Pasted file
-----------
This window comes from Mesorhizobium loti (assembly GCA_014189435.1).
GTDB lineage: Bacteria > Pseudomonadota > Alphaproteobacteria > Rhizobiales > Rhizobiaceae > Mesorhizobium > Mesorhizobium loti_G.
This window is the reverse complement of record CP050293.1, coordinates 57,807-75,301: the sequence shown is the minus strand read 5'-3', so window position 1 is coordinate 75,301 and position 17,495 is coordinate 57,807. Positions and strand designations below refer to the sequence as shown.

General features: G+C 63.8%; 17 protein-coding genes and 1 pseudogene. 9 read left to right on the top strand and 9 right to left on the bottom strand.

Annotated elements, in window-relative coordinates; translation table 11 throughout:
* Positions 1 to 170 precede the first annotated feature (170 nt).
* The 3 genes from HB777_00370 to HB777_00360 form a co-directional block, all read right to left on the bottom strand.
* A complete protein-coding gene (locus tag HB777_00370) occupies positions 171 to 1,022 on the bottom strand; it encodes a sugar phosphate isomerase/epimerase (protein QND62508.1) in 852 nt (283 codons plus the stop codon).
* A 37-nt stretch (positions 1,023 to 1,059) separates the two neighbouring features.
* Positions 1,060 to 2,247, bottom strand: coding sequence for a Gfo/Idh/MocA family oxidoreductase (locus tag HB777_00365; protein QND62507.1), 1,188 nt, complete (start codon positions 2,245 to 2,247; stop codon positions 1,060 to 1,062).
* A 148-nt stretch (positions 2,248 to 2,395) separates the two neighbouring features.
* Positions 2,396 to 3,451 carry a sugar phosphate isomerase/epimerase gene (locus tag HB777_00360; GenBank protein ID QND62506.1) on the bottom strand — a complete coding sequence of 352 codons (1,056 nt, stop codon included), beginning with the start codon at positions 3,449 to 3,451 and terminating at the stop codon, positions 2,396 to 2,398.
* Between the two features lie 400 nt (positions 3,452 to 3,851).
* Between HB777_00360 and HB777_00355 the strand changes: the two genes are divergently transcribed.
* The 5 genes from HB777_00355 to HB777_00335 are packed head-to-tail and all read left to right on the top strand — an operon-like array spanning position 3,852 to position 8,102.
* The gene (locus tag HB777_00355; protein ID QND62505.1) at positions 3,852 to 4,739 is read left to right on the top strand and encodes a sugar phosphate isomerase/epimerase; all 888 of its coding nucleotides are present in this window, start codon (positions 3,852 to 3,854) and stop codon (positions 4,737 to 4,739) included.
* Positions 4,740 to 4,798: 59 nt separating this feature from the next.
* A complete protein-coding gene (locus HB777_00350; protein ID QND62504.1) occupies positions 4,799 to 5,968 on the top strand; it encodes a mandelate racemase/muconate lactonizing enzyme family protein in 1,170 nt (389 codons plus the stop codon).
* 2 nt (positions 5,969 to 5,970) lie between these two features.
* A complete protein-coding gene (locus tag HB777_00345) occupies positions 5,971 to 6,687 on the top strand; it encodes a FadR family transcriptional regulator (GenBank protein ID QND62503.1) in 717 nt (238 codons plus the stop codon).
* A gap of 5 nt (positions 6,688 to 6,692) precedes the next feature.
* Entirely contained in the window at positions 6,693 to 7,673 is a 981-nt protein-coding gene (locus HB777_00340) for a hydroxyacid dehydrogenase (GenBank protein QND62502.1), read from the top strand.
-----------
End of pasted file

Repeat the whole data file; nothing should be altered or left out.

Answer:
This window comes from Mesorhizobium loti (assembly GCA_014189435.1).
GTDB lineage: Bacteria > Pseudomonadota > Alphaproteobacteria > Rhizobiales > Rhizobiaceae > Mesorhizobium > Mesorhizobium loti_G.
This window is the reverse complement of record CP050293.1, coordinates 57,807-75,301: the sequence shown is the minus strand read 5'-3', so window position 1 is coordinate 75,301 and position 17,495 is coordinate 57,807. Positions and strand designations below refer to the sequence as shown.

General features: G+C 63.8%; 17 protein-coding genes and 1 pseudogene. 9 read left to right on the top strand and 9 right to left on the bottom strand.

Annotated elements, in window-relative coordinates; translation table 11 throughout:
* Positions 1 to 170 precede the first annotated feature (170 nt).
* The 3 genes from HB777_00370 to HB777_00360 form a co-directional block, all read right to left on the bottom strand.
* A complete protein-coding gene (locus tag HB777_00370) occupies positions 171 to 1,022 on the bottom strand; it encodes a sugar phosphate isomerase/epimerase (protein QND62508.1) in 852 nt (283 codons plus the stop codon).
* A 37-nt stretch (positions 1,023 to 1,059) separates the two neighbouring features.
* Positions 1,060 to 2,247, bottom strand: coding sequence for a Gfo/Idh/MocA family oxidoreductase (locus tag HB777_00365; protein QND62507.1), 1,188 nt, complete (start codon positions 2,245 to 2,247; stop codon positions 1,060 to 1,062).
* A 148-nt stretch (positions 2,248 to 2,395) separates the two neighbouring features.
* Positions 2,396 to 3,451 carry a sugar phosphate isomerase/epimerase gene (locus tag HB777_00360; GenBank protein ID QND62506.1) on the bottom strand — a complete coding sequence of 352 codons (1,056 nt, stop codon included), beginning with the start codon at positions 3,449 to 3,451 and terminating at the stop codon, positions 2,396 to 2,398.
* Between the two features lie 400 nt (positions 3,452 to 3,851).
* Between HB777_00360 and HB777_00355 the strand changes: the two genes are divergently transcribed.
* The 5 genes from HB777_00355 to HB777_00335 are packed head-to-tail and all read left to right on the top strand — an operon-like array spanning position 3,852 to position 8,102.
* The gene (locus tag HB777_00355; protein ID QND62505.1) at positions 3,852 to 4,739 is read left to right on the top strand and encodes a sugar phosphate isomerase/epimerase; all 888 of its coding nucleotides are present in this window, start codon (positions 3,852 to 3,854) and stop codon (positions 4,737 to 4,739) included.
* Positions 4,740 to 4,798: 59 nt separating this feature from the next.
* A complete protein-coding gene (locus HB777_00350; protein ID QND62504.1) occupies positions 4,799 to 5,968 on the top strand; it encodes a mandelate racemase/muconate lactonizing enzyme family protein in 1,170 nt (389 codons plus the stop codon).
* 2 nt (positions 5,969 to 5,970) lie between these two features.
* A complete protein-coding gene (locus tag HB777_00345) occupies positions 5,971 to 6,687 on the top strand; it encodes a FadR family transcriptional regulator (GenBank protein ID QND62503.1) in 717 nt (238 codons plus the stop codon).
* A gap of 5 nt (positions 6,688 to 6,692) precedes the next feature.
* Entirely contained in the window at positions 6,693 to 7,673 is a 981-nt protein-coding gene (locus HB777_00340) for a hydroxyacid dehydrogenase (GenBank protein QND62502.1), read from the top strand.